In a chilling precedent that opens the way for more lawsuits against manufacturers for products their consumers misuse, Remington has agreed to pay $73 million dollars to the suing families in the Sandy Hook case after they alleged the products were marketed dangerously and that the weapons are substantially similar to the M16.
NOTE: This is a procedural public precedent, not a legal precedent, as this was settled and not finished by adjudication.
Remington Arms agreed Tuesday to settle liability claims from the families of five adults and four children killed in the massacre at Sandy Hook Elementary School, according to a new court filing, marking the first time a gun manufacturer has been held liable for a mass shooting in the U.S. – ABC News (full article at link)
Remington agreed to pay the families $73 million.
The settlement comes over seven years after the families sued the maker of the Bushmaster XM15-E2S semiautomatic rifle that was used in the 2012 mass shooting in Newtown, Connecticut.
The lawsuit, now settled, stated that both the AR-15 sold by Remington is substantially similar to the M16 and M4 rifles used by the military (objectively true, but also true of most products the military uses. These aren’t main battle tanks.) and that they had been reckless in their advertising.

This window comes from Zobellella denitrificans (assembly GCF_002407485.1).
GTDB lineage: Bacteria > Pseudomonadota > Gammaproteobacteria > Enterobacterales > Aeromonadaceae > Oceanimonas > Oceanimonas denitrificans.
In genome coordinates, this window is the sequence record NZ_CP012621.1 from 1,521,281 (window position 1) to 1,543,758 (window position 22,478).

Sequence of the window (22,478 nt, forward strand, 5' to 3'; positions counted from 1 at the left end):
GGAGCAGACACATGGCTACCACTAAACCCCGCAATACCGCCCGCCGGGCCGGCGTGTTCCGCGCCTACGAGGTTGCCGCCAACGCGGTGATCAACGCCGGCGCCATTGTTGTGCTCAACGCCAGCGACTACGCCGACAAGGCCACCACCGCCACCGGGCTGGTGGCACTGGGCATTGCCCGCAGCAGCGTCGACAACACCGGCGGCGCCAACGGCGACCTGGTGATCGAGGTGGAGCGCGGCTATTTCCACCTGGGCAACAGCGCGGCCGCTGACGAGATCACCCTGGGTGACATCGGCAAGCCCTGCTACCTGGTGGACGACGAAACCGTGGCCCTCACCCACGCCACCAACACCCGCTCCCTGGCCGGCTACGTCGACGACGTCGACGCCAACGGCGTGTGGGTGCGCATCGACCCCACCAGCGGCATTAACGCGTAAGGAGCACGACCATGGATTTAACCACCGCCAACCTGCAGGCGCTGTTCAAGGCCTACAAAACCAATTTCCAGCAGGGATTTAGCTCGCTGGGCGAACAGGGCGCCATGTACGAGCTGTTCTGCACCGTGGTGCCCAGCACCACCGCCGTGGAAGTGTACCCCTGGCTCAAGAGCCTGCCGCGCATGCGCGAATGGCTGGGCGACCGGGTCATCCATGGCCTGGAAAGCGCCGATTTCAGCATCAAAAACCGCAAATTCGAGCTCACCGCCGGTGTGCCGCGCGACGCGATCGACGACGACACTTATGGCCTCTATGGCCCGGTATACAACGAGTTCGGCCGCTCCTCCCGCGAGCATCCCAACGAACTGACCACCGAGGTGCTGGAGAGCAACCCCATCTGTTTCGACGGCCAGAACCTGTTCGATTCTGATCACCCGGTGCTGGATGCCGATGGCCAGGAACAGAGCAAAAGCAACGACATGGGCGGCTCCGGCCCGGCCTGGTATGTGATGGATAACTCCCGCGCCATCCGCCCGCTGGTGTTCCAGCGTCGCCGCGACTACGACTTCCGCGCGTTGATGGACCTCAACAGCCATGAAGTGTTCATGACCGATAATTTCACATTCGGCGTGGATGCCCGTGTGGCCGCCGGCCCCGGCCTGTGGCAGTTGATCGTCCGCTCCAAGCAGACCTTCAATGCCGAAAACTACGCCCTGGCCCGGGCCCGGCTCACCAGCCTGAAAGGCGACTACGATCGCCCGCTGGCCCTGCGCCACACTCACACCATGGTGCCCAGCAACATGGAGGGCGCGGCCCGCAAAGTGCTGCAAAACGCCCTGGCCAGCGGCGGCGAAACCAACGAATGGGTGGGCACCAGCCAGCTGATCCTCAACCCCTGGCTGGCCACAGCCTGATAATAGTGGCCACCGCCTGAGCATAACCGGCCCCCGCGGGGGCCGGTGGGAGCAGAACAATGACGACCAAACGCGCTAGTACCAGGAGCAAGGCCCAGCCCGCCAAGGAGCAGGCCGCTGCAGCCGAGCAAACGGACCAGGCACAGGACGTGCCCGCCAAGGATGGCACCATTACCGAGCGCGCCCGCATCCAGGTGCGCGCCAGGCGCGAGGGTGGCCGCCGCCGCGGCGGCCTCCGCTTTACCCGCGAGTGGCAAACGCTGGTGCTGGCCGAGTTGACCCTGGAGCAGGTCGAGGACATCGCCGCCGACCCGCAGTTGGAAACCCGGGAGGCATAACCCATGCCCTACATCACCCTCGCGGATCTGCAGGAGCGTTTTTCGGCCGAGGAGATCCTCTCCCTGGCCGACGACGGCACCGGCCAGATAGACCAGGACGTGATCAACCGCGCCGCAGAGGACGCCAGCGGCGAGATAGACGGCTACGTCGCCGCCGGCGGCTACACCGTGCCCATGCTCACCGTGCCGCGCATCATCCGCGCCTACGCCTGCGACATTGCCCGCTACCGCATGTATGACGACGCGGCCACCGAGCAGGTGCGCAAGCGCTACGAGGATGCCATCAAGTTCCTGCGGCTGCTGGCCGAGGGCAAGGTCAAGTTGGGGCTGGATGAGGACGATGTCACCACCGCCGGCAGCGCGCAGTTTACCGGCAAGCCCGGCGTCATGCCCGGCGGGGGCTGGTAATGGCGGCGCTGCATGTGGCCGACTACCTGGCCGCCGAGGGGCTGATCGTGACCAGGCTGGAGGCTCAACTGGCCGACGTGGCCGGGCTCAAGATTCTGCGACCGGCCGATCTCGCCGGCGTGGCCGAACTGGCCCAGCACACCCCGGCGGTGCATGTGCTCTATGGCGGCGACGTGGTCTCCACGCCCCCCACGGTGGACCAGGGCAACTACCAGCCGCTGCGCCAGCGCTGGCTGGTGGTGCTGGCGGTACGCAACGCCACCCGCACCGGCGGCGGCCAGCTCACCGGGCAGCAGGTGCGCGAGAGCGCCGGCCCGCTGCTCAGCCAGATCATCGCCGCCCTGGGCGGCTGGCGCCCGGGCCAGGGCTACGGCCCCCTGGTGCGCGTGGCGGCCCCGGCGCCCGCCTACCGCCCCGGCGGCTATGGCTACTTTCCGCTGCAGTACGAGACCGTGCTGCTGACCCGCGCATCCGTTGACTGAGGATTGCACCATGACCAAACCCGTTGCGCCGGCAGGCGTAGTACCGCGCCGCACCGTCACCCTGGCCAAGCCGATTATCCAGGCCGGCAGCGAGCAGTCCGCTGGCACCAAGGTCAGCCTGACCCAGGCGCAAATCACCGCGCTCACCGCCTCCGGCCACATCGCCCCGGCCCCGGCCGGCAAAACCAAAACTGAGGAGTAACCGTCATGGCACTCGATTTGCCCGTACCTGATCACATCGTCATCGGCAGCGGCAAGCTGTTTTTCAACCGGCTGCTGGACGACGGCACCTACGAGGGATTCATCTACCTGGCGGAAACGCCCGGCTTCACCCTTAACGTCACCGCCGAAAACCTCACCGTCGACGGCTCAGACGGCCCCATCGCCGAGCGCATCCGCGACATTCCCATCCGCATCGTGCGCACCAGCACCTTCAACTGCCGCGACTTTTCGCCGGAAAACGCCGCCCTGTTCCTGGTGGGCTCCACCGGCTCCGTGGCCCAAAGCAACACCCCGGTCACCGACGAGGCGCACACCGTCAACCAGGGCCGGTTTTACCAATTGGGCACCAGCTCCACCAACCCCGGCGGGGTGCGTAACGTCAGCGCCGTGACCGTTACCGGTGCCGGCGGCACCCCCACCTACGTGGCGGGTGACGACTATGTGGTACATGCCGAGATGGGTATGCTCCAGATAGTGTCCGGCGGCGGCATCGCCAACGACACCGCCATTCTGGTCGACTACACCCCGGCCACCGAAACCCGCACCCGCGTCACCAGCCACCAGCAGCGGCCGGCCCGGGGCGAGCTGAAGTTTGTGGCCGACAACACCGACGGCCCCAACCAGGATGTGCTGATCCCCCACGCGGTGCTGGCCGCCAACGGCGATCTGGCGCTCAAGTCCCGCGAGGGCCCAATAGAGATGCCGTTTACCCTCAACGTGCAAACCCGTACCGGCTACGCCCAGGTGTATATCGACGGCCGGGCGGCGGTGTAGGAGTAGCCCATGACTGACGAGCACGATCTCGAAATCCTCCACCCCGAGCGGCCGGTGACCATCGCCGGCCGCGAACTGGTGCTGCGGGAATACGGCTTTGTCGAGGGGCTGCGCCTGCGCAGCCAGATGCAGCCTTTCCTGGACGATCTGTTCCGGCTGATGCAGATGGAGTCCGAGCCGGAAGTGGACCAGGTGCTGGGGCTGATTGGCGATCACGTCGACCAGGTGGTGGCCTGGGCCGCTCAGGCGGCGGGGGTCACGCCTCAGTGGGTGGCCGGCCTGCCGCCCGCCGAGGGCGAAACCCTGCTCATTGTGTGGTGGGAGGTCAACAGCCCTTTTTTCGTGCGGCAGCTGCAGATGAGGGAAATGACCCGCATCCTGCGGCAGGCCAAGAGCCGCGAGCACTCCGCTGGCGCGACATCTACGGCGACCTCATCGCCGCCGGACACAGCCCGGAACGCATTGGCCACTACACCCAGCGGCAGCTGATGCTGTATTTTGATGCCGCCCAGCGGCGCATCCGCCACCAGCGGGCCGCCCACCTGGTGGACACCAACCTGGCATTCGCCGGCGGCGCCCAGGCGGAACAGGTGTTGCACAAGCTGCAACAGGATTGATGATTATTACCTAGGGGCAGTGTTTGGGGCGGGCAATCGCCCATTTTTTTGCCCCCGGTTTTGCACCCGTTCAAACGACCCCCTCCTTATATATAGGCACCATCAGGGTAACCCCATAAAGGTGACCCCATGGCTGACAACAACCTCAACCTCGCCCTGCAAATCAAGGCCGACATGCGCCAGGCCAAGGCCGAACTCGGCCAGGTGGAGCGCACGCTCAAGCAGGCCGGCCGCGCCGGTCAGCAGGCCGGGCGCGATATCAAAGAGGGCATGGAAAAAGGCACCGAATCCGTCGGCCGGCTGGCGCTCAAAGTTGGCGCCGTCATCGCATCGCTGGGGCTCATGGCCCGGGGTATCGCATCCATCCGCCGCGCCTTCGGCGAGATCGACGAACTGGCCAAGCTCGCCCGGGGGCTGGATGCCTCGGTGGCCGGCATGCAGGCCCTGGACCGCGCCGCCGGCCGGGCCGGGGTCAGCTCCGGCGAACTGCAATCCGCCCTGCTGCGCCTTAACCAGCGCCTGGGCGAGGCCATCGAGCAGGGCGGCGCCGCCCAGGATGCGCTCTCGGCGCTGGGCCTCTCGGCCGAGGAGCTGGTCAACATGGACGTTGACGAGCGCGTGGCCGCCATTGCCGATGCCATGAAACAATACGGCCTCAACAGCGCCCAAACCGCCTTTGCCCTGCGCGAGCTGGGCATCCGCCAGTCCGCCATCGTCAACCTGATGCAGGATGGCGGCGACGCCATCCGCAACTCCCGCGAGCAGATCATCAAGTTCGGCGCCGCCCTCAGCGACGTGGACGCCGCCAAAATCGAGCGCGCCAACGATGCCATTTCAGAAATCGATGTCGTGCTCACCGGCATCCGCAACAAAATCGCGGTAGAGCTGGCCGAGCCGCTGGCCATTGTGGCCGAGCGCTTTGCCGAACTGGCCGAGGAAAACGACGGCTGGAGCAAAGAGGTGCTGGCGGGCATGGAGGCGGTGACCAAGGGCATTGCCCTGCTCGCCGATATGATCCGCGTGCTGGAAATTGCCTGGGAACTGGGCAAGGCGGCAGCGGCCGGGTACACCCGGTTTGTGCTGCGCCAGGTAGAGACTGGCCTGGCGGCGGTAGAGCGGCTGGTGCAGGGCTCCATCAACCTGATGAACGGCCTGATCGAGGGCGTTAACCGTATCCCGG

The allegation was the combination that the similarities between military arms and the AR-15 and the ‘macho’ advertising encouraged the aggressive behavior in Adam Lanza that resulted in the massacre at Sandy Hook.
This is a stretch in logic. We know this is a stretch in logic. Drug ODs were just confirmed to be more lethal than vehicles and firearms combined, but that doesn’t change the optics that were just created towards suing manufacturers of ‘Assault Weapons’ instead of pharmaceutical companies.
This is a highly dangerous precedent. Especially for smaller manufacturers who operate on tighter margins.
For any manufacturer or retailer who as ever run an ad that could be considered edgy, macho, aggressive, or otherwise encouraging violence in any abstract sort of way… considering these are weapons and violence doesn’t change all that much, beyond initiation, between defensive and offensive that opens a ton of terrifying doorways.
From Remingtons perspective it may have finally been cheaper to settle, I don’t know, but from the industry’s point of view this is offering a gateway for lawsuits after any shooting. This might include retailers too, small little mom and pop shops that can’t read a customer’s mind and have no information beyond what they volunteer and what the FBI says back from NICS. This could cripple small start-ups if their rifle or handgun gets used in a shooting of high enough profile.
This will hurt the industry, unless the terms of the settlement are far more favorable than I believe them to be.